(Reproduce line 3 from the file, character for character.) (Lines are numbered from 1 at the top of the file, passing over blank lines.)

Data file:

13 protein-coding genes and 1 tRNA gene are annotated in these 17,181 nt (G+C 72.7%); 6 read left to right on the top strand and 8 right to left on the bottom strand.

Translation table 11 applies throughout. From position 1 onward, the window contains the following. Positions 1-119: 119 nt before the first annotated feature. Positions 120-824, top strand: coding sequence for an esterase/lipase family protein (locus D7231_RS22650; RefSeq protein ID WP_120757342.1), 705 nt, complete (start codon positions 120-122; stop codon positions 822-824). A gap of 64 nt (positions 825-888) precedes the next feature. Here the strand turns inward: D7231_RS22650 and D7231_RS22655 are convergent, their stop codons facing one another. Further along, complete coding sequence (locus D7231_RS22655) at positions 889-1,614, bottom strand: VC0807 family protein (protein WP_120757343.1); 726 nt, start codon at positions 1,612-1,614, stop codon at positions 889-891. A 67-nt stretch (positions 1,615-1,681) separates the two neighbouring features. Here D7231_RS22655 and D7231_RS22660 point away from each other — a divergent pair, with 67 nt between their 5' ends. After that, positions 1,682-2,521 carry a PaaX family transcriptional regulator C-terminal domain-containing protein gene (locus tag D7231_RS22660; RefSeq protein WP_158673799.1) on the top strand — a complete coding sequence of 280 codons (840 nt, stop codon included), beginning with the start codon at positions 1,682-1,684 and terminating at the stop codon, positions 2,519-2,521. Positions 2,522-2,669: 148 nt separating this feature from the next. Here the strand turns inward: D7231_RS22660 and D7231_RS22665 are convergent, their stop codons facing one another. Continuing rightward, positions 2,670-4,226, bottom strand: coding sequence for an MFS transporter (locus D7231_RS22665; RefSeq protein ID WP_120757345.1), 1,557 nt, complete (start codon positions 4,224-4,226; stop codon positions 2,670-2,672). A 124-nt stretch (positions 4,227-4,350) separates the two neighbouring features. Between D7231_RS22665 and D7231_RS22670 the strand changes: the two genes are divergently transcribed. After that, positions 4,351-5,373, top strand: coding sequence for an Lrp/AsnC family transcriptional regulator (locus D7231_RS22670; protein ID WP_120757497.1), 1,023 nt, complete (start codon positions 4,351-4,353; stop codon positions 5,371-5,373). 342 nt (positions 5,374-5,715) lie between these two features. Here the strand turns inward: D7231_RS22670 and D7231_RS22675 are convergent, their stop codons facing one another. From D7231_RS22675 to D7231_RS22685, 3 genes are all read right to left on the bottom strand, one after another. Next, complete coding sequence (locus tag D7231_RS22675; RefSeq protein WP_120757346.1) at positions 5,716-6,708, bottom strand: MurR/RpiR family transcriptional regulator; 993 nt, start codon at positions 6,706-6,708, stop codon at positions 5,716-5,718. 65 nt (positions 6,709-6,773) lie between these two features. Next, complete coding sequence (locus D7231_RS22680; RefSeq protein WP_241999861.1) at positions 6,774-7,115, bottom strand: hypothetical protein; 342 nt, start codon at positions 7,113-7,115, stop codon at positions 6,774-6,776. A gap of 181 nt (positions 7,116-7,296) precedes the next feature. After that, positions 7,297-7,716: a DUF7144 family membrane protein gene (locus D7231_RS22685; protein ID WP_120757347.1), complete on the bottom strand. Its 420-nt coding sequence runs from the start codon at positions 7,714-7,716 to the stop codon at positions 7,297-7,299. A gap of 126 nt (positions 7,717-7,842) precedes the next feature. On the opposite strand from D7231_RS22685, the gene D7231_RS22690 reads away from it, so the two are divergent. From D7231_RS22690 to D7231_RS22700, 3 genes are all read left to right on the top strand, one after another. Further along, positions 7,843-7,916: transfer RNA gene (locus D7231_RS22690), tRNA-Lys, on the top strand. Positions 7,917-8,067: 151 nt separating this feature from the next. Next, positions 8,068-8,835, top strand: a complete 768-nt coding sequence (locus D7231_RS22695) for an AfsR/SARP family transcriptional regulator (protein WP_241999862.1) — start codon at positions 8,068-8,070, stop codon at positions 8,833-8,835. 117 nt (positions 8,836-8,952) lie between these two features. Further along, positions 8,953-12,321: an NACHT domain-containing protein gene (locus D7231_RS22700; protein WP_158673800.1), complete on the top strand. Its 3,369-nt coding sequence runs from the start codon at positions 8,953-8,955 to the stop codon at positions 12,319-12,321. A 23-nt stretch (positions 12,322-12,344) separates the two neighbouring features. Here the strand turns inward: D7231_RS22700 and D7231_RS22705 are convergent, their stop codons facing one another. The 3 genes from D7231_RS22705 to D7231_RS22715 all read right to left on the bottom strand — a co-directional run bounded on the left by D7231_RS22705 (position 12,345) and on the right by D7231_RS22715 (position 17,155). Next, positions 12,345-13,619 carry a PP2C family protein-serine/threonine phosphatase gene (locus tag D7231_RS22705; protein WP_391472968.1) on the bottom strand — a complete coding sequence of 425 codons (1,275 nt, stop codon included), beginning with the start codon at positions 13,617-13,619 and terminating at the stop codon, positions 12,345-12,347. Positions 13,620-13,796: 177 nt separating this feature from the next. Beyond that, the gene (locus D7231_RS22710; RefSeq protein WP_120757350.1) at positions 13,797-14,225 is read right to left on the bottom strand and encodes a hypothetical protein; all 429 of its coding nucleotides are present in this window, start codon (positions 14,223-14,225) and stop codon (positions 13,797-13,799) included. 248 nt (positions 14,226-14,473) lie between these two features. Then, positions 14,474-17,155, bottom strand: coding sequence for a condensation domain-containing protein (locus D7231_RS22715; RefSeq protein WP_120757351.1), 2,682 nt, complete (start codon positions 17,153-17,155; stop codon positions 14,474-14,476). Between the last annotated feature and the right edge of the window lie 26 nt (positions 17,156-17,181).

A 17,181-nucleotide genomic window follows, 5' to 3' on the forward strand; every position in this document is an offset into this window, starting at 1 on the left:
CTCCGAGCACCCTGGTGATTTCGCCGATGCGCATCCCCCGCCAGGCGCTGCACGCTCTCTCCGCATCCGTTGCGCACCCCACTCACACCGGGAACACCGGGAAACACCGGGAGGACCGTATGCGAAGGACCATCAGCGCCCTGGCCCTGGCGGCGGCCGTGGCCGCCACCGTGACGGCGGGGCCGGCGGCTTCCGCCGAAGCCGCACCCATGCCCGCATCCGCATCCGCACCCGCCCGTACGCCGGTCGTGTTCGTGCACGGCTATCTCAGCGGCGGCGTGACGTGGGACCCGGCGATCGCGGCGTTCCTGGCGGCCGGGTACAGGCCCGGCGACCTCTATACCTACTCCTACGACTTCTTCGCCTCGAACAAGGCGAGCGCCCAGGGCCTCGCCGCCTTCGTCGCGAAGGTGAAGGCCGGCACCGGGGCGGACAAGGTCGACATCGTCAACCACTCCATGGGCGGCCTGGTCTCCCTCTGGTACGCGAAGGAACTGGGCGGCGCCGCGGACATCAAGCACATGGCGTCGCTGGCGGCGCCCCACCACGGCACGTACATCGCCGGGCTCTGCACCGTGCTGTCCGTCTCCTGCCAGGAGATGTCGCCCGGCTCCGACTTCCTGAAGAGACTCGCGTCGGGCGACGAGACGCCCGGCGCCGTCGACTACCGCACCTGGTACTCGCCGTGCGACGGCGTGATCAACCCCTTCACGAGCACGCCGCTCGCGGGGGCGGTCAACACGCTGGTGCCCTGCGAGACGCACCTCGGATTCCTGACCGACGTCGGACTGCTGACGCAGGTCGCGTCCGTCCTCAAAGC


A 17,181-nucleotide genomic window follows, 5' to 3' on the forward strand; every position in this document is an offset into this window, starting at 1 on the left: